Why is My Pool Losing 2 Inches of Water a Day?

by | Apr 10, 2024 | Leak Detection, Pool Care

How Much Water Loss in My Swimming Pool Is Normal?

Water loss in a swimming pool can vary greatly depending on weather and climate conditions, and your pool will experience more water loss due to evaporation during a drought than it will when it’s wet and rainy. Typically, however, swimming pools lose about ¼” of water on average per day, but this is variable depending on factors like the pool’s total surface area, temperature, humidity, and wind.

Suppose your swimming pool is losing more than ½” of water per day. In that case, this is an indication that you have a leak in your swimming pool’s structure or pool pump system. If your pool is losing more than ½” of water daily, it’s best to get a thorough leak detection inspection from your local pool service company.

Are There Normal Reasons My Swimming Pool Might Be Losing Water?

Most swimming pools lose approximately ¼” of water daily, about 2” per week. Warmer and more humid climates might experience a slightly higher amount of water loss, but that water loss is sometimes replenished with rainwater.

Typical reasons your swimming pool might be losing water include:

1. Splash Out

Splash-out happens naturally when swimmers enter or leave the swimming pool. Water features like waterfalls and spillways can also cause splash out. While water loss from splashing out would be barely noticeable, it can add up throughout the day with several swimmers using the pool.

2. Relative Humidity

The combination of low humidity, high temperatures, and sun exposure can lead to excessive evaporation of your swimming pool’s water.

3. Backwash

The backwash feature of some filtration systems can increase the rate at which a swimming pool needs to be filled. It’s also possible that the multiport valve could be leaking water out of the backwash line, so it’s a good idea to check this.

4. Evaporation

Many different things can cause water to evaporate in varying amounts, but the general rule is that more than ½” of water loss in a day needs to be investigated. To keep evaporation at a minimum, there should be a maximum difference of 2 to 4 degrees between the air temperature and water temperature.

5. Wind

Depending on where you live and your landscaping, wind can be a big problem for swimming pools without automatic covers. Windy conditions will change the surface area of your pool’s water and increase heat loss and evaporation.

Common Areas Where A Swimming Pool Might Be Leaking

Any part of your swimming pool that holds water could be responsible for a leak, but there are some common areas to check:

  1. Skimmer
  2. Main Drain
  3. Pool Lights and Jets
  4. Return Piping
  5. Pool Structure

Are There Clues That Tell Where My Pool Might Be Leaking?

If you think your swimming pool might be leaking, some clues can help determine where the leak is coming from.

  • Does your swimming pool lose water when the pumps are turned on or off? This can indicate a potential structural problem rather than a plumbing problem.
  • Where does your swimming pool’s water stabilize? If it stabilizes right by a light niche or skimmer housing, those are often the source of the leak.
  • Are there any wet spots at the equipment pad or in the yard? A quick visual check of these areas can verify if your pool equipment is causing a leak. Discovering any swampy areas in your yard can indicate a leak underground.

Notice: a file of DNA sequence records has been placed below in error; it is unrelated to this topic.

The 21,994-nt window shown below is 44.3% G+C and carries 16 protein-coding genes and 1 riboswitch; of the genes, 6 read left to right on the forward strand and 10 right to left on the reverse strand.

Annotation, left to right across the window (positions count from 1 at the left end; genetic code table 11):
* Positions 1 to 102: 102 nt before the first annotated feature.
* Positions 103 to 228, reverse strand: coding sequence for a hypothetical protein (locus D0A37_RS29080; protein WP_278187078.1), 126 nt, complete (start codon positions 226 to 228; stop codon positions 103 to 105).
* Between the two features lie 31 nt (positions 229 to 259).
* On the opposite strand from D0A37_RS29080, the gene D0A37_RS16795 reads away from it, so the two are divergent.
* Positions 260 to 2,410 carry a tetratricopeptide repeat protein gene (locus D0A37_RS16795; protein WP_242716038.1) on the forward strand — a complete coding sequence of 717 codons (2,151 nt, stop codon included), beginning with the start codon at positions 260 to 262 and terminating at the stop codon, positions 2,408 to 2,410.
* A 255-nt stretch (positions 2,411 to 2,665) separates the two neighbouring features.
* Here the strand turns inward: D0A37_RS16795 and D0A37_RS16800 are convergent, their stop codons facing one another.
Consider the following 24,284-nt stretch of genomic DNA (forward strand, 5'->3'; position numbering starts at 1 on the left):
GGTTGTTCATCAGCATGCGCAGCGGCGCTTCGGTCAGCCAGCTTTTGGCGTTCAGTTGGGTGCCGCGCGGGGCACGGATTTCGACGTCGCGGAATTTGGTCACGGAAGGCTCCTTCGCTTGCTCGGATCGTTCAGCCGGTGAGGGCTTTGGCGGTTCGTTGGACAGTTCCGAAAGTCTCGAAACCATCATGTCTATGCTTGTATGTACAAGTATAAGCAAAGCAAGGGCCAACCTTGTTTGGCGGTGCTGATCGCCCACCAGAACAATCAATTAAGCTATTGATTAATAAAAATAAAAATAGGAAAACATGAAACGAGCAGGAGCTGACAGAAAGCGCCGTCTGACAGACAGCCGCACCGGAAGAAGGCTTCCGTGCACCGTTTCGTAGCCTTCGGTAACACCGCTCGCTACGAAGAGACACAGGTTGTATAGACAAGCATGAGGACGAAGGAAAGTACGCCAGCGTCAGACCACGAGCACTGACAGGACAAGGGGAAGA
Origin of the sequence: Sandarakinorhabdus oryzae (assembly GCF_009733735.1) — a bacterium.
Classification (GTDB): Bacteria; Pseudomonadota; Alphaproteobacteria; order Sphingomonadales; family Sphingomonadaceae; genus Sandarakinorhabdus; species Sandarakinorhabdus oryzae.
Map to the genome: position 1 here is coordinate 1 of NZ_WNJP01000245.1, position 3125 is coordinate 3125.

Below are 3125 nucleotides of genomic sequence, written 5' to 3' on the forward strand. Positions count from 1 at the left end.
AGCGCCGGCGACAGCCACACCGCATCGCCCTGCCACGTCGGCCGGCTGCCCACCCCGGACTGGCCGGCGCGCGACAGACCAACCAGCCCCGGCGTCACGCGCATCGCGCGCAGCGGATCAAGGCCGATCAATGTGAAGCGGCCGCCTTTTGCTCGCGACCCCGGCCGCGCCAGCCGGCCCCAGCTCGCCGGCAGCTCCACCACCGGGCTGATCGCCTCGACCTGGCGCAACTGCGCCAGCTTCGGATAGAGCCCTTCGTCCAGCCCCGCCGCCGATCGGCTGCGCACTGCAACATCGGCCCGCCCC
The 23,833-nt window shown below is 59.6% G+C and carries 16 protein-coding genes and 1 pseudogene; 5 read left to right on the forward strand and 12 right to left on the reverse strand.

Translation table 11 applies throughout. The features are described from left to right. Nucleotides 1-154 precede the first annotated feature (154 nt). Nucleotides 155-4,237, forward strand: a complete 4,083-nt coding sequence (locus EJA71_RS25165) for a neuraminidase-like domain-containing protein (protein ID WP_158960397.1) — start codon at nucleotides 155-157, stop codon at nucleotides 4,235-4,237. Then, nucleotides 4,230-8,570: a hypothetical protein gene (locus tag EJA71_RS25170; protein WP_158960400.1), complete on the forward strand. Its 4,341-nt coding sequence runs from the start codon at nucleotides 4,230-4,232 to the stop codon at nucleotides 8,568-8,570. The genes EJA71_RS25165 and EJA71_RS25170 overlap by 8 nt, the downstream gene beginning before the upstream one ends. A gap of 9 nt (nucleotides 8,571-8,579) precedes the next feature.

• If you suspect your pool equipment is responsible for the leak, narrow it down to which pump by only using one at a time. This helps determine which part of your swimming pool’s plumbing system is causing the leak.
  • If you have a spa, does it share the same equipment as your pool? If so, running the spa for 30 minutes and marking the water level before and after will help eliminate your spa as a possible culprit.

What Should I Do If I Think I Have a Pool Leak?

If you think your swimming pool is losing water because of a pool leak, you can do a do-it-yourself bucket test to check for a leak before hiring a pool technician for leak detection services.

DIY Bucket Test

The DIY bucket test is a great tool for determining whether your water loss is from evaporation or a leak. If it rains while you are conducting the test, you’ll have to start over.

  • Fill your pool to its normal level, turn off your autofill system if you have one, turn off your pool pump, and do not add any more water.
  • Mark the pool water level on the skimmer.
  • Take a bucket fill 3/4 of the way and mark the top water line inside the bucket.
  • Place the bucket on the first or second step in your pool. About 6 inches of the bucket should be below water. Mark the water level outside the bucket.
  • Wait 24 hours. You must wait a total of 24 hours.
  • Repeat the test while the pump is running continuously.

If the water levels in the bucket and pool go down the same amount, water loss is most likely due to evaporation. You likely have a leak if the pool’s water level drops more than the bucket’s. If the water level goes down with your pool system turned off, you may have a leak or structural leak in your suction side plumbing. If your pool only loses water when the pool system is running, you most likely leak your pool pump system’s pressure side plumbing.

Contact Lone Star Pool Services for Leak Detection and Repair

If your inground pool is experiencing water loss or your DIY bucket test results show you a leak, it’s time to call a professional pool leak detection service. These experts use a combination of advanced equipment and techniques to pinpoint the source of the leak accurately. Call Lone Star Pool Services at (832) 928-3017 or use our online contact form to schedule your leak detection service.